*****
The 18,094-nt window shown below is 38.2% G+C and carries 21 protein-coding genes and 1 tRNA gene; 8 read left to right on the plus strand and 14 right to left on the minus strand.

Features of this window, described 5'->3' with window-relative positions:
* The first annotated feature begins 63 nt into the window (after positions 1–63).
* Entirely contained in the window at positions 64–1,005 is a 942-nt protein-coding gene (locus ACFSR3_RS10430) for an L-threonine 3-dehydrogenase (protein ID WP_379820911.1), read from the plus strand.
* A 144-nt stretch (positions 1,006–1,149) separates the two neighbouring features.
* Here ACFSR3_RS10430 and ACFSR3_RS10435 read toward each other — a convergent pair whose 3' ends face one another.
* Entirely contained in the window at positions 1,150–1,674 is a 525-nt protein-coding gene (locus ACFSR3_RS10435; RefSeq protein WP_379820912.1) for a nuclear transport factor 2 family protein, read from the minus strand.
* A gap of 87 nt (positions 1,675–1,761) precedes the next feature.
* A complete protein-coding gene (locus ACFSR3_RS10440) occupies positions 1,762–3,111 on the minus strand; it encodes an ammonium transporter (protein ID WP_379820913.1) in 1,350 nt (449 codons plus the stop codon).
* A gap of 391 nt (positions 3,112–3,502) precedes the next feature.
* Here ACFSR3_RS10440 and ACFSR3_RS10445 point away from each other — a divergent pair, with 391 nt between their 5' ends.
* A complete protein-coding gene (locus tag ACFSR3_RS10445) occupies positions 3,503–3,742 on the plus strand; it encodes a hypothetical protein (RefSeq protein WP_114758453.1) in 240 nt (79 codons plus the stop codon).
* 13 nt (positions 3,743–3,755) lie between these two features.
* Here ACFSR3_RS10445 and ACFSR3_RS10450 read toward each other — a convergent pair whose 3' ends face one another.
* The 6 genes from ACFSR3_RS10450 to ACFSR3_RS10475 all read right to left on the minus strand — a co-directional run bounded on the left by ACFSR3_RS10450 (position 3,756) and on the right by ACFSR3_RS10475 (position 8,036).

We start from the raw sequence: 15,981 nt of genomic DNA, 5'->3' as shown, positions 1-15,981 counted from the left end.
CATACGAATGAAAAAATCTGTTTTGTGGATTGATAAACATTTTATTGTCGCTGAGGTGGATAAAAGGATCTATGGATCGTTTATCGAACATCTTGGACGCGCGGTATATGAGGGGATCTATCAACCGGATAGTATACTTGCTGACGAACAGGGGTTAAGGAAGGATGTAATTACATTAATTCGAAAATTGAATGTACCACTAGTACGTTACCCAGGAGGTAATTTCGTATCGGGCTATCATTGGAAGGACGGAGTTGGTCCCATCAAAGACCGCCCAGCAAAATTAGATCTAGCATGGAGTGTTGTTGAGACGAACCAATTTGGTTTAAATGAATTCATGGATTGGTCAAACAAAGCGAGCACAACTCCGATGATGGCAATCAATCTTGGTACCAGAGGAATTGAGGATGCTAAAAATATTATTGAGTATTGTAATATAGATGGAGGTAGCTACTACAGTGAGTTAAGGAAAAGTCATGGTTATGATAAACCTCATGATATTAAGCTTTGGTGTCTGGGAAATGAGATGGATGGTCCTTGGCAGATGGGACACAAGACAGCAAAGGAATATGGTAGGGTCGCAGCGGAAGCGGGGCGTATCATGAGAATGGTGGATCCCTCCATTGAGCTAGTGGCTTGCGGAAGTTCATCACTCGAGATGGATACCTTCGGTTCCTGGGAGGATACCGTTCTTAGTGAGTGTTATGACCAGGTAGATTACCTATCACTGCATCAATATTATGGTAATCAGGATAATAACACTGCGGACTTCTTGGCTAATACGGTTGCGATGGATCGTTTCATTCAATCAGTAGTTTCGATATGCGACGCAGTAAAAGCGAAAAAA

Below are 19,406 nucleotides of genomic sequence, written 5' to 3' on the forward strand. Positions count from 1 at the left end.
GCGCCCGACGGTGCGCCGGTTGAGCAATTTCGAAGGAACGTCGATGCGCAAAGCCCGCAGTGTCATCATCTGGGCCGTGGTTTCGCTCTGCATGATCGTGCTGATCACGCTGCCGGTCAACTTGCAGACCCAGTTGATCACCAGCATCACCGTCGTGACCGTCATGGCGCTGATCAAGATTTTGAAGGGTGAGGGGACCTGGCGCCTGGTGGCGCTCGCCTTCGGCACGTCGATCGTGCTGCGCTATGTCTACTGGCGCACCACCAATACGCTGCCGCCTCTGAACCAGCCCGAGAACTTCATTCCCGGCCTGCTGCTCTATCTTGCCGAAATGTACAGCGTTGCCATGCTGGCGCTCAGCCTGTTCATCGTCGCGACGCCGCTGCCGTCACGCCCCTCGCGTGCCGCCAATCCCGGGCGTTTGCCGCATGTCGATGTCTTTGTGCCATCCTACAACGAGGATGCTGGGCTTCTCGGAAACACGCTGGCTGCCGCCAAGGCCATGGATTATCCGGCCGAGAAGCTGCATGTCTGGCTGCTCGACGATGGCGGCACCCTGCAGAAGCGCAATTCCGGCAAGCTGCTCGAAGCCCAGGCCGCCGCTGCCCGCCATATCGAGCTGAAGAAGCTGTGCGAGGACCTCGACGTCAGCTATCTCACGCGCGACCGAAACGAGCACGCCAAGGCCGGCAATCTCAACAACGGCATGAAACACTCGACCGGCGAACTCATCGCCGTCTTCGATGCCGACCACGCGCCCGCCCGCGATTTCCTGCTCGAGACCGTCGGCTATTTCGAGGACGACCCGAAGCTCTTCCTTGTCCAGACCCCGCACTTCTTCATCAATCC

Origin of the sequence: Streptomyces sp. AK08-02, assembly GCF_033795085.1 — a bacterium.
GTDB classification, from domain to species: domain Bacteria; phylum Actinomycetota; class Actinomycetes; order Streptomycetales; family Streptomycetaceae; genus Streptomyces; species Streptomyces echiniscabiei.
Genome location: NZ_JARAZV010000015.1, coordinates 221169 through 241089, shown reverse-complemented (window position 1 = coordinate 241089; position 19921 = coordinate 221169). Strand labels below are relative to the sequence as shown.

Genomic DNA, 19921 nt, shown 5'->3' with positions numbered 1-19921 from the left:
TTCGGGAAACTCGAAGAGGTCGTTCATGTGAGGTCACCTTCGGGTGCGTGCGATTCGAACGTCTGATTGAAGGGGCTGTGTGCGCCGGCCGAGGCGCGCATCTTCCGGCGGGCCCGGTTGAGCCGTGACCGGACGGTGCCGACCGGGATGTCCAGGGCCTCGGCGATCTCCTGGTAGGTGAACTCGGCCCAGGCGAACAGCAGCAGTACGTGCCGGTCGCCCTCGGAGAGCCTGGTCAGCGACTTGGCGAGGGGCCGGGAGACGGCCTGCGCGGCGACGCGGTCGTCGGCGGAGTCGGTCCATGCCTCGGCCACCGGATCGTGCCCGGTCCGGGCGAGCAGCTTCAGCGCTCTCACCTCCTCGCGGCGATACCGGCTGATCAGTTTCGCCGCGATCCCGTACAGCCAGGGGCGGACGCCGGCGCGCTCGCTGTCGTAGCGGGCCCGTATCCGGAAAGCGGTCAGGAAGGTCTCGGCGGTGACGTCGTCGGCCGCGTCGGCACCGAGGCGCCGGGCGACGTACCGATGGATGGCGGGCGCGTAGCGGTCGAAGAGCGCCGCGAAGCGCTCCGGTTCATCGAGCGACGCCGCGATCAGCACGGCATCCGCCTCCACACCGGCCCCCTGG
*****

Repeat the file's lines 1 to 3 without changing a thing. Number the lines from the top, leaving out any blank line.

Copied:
The 18,094-nt window shown below is 38.2% G+C and carries 21 protein-coding genes and 1 tRNA gene; 8 read left to right on the plus strand and 14 right to left on the minus strand.

Features of this window, described 5'->3' with window-relative positions:
* The first annotated feature begins 63 nt into the window (after positions 1–63).